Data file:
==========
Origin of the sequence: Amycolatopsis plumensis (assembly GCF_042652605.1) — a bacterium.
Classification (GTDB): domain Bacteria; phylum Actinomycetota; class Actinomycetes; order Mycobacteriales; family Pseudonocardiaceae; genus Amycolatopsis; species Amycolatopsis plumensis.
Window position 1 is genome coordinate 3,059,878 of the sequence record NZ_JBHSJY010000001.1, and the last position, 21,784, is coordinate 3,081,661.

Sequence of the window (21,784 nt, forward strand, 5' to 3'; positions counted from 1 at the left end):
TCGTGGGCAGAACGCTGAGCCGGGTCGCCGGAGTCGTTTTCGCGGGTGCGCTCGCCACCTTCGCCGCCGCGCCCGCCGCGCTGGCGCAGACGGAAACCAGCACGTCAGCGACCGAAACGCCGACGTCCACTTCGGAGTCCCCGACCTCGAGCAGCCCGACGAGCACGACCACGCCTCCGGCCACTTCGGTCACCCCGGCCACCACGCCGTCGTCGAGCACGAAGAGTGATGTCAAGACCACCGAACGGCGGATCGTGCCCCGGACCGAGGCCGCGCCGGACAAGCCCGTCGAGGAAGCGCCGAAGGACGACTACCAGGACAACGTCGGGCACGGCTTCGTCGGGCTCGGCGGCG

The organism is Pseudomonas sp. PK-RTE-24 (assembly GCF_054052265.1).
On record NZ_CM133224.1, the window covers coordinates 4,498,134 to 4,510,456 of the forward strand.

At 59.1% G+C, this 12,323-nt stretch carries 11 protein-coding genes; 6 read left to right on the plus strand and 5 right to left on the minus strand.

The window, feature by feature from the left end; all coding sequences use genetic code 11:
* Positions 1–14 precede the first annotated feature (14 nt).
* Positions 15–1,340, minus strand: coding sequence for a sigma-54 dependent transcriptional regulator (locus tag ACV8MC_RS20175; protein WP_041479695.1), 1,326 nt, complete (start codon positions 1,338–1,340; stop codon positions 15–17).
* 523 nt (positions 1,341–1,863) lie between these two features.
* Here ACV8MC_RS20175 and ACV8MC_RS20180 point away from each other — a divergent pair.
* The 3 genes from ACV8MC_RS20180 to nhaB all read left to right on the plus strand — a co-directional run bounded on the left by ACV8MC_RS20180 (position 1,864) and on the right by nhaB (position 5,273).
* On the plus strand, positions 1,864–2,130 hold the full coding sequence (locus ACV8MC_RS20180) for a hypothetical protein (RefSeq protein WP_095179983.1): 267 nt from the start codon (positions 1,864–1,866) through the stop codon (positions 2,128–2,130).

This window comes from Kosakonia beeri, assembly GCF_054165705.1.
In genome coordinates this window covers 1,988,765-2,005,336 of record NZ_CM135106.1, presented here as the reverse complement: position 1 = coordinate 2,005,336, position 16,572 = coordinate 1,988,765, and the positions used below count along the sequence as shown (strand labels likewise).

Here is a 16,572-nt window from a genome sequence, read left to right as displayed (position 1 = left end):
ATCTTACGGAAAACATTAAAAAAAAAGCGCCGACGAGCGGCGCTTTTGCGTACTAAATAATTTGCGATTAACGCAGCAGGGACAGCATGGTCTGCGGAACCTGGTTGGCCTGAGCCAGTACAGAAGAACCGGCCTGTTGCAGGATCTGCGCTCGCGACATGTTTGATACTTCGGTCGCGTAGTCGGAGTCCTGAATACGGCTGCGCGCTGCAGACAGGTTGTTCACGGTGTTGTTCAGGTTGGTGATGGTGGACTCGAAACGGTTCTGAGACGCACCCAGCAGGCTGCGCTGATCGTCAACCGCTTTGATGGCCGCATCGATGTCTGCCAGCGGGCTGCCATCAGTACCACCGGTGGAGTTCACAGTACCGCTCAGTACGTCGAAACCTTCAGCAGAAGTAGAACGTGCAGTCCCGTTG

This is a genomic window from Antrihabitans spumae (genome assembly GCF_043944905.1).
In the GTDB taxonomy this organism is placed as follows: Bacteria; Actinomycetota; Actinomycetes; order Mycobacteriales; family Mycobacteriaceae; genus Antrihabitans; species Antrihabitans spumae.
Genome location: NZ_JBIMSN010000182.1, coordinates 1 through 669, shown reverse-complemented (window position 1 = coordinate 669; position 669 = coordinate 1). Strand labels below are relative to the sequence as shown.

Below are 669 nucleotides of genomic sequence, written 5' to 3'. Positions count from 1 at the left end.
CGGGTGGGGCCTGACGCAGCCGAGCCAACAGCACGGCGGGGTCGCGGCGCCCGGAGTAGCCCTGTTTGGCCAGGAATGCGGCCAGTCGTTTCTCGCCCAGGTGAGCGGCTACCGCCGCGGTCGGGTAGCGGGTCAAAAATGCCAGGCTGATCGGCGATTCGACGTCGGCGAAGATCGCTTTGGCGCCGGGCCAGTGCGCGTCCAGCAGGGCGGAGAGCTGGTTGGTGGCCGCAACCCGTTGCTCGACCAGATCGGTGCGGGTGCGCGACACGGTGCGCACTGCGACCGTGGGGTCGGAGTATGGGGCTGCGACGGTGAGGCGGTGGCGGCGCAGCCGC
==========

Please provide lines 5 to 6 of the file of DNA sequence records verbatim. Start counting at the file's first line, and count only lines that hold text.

TCGTGGGCAGAACGCTGAGCCGGGTCGCCGGAGTCGTTTTCGCGGGTGCGCTCGCCACCTTCGCCGCCGCGCCCGCCGCGCTGGCGCAGACGGAAACCAGCACGTCAGCGACCGAAACGCCGACGTCCACTTCGGAGTCCCCGACCTCGAGCAGCCCGACGAGCACGACCACGCCTCCGGCCACTTCGGTCACCCCGGCCACCACGCCGTCGTCGAGCACGAAGAGTGATGTCAAGACCACCGAACGGCGGATCGTGCCCCGGACCGAGGCCGCGCCGGACAAGCCCGTCGAGGAAGCGCCGAAGGACGACTACCAGGACAACGTCGGGCACGGCTTCGTCGGGCTCGGCGGCG

The organism is Pseudomonas sp. PK-RTE-24 (assembly GCF_054052265.1).